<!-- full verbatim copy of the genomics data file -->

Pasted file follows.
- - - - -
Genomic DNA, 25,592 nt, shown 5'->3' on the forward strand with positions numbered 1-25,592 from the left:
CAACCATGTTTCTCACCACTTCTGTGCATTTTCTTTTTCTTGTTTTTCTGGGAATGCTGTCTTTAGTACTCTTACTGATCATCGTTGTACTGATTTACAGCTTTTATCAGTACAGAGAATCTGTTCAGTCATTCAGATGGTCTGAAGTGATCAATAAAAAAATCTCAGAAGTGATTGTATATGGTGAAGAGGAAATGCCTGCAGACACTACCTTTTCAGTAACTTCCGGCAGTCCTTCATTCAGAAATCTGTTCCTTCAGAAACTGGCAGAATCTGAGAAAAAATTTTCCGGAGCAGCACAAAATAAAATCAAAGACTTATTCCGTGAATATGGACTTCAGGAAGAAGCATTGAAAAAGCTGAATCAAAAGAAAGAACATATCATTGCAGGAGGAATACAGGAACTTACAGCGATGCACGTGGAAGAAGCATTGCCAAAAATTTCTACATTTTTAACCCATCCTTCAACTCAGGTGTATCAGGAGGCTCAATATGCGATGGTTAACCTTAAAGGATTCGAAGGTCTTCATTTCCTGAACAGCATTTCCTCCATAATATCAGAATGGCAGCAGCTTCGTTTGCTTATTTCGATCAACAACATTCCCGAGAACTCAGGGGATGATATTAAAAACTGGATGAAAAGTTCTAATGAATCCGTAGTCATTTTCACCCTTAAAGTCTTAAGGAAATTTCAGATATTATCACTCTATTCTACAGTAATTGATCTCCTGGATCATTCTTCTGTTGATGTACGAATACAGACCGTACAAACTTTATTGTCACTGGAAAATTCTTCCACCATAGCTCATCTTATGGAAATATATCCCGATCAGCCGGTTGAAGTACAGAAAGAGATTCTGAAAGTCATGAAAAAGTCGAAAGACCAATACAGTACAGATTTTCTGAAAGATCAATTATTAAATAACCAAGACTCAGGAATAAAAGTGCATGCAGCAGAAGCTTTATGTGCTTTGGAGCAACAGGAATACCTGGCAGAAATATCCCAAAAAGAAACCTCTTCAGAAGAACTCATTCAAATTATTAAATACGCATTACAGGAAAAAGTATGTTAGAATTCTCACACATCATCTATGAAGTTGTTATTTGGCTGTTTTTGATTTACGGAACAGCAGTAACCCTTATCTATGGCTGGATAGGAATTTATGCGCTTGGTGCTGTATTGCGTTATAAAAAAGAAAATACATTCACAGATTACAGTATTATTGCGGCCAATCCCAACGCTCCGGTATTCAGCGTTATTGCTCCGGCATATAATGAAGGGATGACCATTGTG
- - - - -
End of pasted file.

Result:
Genomic DNA, 25,592 nt, shown 5'->3' on the forward strand with positions numbered 1-25,592 from the left:
CAACCATGTTTCTCACCACTTCTGTGCATTTTCTTTTTCTTGTTTTTCTGGGAATGCTGTCTTTAGTACTCTTACTGATCATCGTTGTACTGATTTACAGCTTTTATCAGTACAGAGAATCTGTTCAGTCATTCAGATGGTCTGAAGTGATCAATAAAAAAATCTCAGAAGTGATTGTATATGGTGAAGAGGAAATGCCTGCAGACACTACCTTTTCAGTAACTTCCGGCAGTCCTTCATTCAGAAATCTGTTCCTTCAGAAACTGGCAGAATCTGAGAAAAAATTTTCCGGAGCAGCACAAAATAAAATCAAAGACTTATTCCGTGAATATGGACTTCAGGAAGAAGCATTGAAAAAGCTGAATCAAAAGAAAGAACATATCATTGCAGGAGGAATACAGGAACTTACAGCGATGCACGTGGAAGAAGCATTGCCAAAAATTTCTACATTTTTAACCCATCCTTCAACTCAGGTGTATCAGGAGGCTCAATATGCGATGGTTAACCTTAAAGGATTCGAAGGTCTTCATTTCCTGAACAGCATTTCCTCCATAATATCAGAATGGCAGCAGCTTCGTTTGCTTATTTCGATCAACAACATTCCCGAGAACTCAGGGGATGATATTAAAAACTGGATGAAAAGTTCTAATGAATCCGTAGTCATTTTCACCCTTAAAGTCTTAAGGAAATTTCAGATATTATCACTCTATTCTACAGTAATTGATCTCCTGGATCATTCTTCTGTTGATGTACGAATACAGACCGTACAAACTTTATTGTCACTGGAAAATTCTTCCACCATAGCTCATCTTATGGAAATATATCCCGATCAGCCGGTTGAAGTACAGAAAGAGATTCTGAAAGTCATGAAAAAGTCGAAAGACCAATACAGTACAGATTTTCTGAAAGATCAATTATTAAATAACCAAGACTCAGGAATAAAAGTGCATGCAGCAGAAGCTTTATGTGCTTTGGAGCAACAGGAATACCTGGCAGAAATATCCCAAAAAGAAACCTCTTCAGAAGAACTCATTCAAATTATTAAATACGCATTACAGGAAAAAGTATGTTAGAATTCTCACACATCATCTATGAAGTTGTTATTTGGCTGTTTTTGATTTACGGAACAGCAGTAACCCTTATCTATGGCTGGATAGGAATTTATGCGCTTGGTGCTGTATTGCGTTATAAAAAAGAAAATACATTCACAGATTACAGTATTATTGCGGCCAATCCCAACGCTCCGGTATTCAGCGTTATTGCTCCGGCATATAATGAAGGGATGACCATTGTG